After reporting (see May 31 edition) the reappearance of LGV (lymphogranuloma venereum), a rare sexually transmitted disease (STD) in a number of major cities in the United States, we have now learned that Canadian public health agency has confirmed 22 cases of the disease in that country. While the Centers for Disease Control and Prevention (CDC) is monitoring cases of the disease across the United States, Canadian health officials are concerned that LGV may become a significant public health problem.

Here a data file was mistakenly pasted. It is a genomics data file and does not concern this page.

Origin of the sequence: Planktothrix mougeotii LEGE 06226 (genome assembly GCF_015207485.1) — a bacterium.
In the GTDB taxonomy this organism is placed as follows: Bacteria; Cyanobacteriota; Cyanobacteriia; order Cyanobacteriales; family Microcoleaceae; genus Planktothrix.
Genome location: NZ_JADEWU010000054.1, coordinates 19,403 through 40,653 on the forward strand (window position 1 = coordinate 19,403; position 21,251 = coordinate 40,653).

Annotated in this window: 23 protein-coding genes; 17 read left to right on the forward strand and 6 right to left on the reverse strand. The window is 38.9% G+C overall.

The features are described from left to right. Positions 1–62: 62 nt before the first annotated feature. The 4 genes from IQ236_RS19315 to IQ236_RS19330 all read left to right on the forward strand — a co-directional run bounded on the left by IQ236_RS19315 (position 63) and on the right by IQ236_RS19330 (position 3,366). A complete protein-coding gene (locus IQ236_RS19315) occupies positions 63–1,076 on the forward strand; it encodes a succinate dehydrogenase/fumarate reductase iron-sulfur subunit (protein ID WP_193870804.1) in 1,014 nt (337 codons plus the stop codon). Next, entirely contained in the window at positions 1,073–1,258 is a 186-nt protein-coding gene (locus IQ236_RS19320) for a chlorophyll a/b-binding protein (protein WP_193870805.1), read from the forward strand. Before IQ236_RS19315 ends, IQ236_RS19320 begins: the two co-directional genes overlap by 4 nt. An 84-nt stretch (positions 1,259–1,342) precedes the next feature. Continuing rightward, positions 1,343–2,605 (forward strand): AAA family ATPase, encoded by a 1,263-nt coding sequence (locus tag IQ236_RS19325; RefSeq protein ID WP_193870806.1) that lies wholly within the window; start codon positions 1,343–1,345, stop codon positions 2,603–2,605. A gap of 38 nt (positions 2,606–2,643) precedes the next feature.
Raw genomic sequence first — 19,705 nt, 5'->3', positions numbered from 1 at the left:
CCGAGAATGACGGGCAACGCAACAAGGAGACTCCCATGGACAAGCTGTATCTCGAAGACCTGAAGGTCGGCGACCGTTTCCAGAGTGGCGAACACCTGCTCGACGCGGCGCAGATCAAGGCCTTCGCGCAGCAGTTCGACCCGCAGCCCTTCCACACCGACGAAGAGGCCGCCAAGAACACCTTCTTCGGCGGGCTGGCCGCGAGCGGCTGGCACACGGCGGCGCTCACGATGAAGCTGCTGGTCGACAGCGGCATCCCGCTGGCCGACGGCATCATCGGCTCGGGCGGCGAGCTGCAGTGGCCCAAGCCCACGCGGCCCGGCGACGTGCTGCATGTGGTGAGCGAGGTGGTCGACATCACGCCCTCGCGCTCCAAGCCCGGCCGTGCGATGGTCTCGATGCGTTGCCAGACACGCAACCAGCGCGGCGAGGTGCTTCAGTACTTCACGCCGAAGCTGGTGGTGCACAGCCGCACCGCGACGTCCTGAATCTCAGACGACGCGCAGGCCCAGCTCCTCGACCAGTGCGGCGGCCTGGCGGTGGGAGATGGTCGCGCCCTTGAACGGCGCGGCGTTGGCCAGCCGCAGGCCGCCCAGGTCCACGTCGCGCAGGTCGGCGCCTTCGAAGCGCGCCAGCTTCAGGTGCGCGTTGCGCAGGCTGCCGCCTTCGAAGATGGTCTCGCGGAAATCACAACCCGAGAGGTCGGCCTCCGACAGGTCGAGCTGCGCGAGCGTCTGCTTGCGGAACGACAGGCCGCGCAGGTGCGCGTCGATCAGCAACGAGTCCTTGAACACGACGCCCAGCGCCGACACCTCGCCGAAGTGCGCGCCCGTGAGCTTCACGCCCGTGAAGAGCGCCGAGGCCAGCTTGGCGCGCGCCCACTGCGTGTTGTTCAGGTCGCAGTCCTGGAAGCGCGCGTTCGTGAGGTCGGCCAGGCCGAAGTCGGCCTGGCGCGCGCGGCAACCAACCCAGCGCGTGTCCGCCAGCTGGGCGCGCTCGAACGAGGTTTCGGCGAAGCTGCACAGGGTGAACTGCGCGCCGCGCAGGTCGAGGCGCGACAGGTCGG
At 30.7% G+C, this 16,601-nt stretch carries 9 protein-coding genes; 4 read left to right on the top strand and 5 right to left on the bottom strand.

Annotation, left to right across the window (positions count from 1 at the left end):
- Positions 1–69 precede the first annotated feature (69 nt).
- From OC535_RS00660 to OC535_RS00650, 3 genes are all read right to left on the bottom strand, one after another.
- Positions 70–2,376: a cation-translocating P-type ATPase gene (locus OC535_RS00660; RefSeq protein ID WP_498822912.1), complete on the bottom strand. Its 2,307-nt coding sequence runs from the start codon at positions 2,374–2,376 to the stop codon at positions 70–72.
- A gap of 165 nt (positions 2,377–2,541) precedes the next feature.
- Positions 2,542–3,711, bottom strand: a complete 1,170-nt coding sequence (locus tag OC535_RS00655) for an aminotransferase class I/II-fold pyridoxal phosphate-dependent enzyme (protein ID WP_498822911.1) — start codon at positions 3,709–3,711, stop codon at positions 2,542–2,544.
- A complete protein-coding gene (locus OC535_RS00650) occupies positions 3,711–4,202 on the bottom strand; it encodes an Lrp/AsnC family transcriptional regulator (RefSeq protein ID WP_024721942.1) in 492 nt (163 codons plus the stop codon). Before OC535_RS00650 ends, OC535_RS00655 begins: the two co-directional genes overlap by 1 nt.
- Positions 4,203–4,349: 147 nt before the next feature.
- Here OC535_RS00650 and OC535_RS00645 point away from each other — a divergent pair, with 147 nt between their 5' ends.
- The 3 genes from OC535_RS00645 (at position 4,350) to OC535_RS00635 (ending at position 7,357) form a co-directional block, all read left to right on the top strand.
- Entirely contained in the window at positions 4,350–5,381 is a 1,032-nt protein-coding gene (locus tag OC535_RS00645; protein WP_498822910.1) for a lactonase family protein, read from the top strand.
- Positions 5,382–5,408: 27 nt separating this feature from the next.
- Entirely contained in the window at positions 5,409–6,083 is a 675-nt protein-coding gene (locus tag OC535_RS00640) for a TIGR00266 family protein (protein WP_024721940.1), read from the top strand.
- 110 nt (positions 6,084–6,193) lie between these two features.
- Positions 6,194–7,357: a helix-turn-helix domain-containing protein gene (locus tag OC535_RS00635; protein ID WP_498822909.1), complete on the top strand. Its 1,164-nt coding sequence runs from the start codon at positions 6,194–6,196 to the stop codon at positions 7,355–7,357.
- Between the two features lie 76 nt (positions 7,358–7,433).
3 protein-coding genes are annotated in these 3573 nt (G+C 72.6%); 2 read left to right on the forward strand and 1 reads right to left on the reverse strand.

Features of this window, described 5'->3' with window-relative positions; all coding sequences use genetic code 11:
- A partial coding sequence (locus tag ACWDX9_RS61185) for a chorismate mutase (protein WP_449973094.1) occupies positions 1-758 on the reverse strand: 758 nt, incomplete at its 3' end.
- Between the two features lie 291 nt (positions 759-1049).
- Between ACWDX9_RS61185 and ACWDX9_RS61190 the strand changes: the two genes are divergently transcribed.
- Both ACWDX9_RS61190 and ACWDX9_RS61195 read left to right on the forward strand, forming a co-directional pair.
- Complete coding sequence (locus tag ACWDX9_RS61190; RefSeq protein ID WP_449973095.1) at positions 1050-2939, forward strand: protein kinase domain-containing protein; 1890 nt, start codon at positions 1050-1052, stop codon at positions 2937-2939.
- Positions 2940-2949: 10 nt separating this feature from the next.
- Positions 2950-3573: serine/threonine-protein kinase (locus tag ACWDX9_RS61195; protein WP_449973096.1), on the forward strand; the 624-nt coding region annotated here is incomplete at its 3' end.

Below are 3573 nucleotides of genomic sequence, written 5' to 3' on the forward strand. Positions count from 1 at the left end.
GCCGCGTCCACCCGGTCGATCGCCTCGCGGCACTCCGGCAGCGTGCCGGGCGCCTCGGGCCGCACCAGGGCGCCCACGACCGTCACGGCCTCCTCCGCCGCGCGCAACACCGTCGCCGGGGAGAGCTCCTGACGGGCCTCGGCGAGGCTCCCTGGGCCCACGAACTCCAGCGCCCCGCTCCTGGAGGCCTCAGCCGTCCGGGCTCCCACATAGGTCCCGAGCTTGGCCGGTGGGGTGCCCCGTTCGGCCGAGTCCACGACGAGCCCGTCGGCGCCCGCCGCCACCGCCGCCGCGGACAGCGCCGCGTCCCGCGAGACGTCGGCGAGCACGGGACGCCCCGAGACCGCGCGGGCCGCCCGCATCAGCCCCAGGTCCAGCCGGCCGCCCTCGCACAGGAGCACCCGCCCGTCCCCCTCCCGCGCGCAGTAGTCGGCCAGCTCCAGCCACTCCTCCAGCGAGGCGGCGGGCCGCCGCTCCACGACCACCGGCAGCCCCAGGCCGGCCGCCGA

LGV rarely appeared in industrialized nations and was usually confined to parts of Africa, Asia, South America, and the Caribbean. Since 2003, however, the disease has appeared in the Netherlands, Belgium, France, Germany, Sweden, Britain, the United States, and now Canada. The disease is often associated with concurrent HIV or hepatitis C infections and high-risk sexual practices. LGV is found predominantly in men and that is the case in Canada where all 22 cases involve men. Left untreated, LGV can result in disfigured genitalia, permanent damage to the bowels, and is potentially fatal. Symptoms include rectal bleeding, abdominal pain within days after exposure. LGV is treatable with antibiotics.